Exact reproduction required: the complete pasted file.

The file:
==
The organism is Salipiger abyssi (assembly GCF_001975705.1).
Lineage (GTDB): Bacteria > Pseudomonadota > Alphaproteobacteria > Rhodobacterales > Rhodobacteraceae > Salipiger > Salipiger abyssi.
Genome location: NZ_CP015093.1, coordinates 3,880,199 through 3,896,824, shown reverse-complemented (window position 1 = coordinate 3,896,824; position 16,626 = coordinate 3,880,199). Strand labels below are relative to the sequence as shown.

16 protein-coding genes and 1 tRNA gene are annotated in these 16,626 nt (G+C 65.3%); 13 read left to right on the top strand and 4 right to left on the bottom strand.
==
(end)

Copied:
The organism is Salipiger abyssi (assembly GCF_001975705.1).
Lineage (GTDB): Bacteria > Pseudomonadota > Alphaproteobacteria > Rhodobacterales > Rhodobacteraceae > Salipiger > Salipiger abyssi.
Genome location: NZ_CP015093.1, coordinates 3,880,199 through 3,896,824, shown reverse-complemented (window position 1 = coordinate 3,896,824; position 16,626 = coordinate 3,880,199). Strand labels below are relative to the sequence as shown.

16 protein-coding genes and 1 tRNA gene are annotated in these 16,626 nt (G+C 65.3%); 13 read left to right on the top strand and 4 right to left on the bottom strand.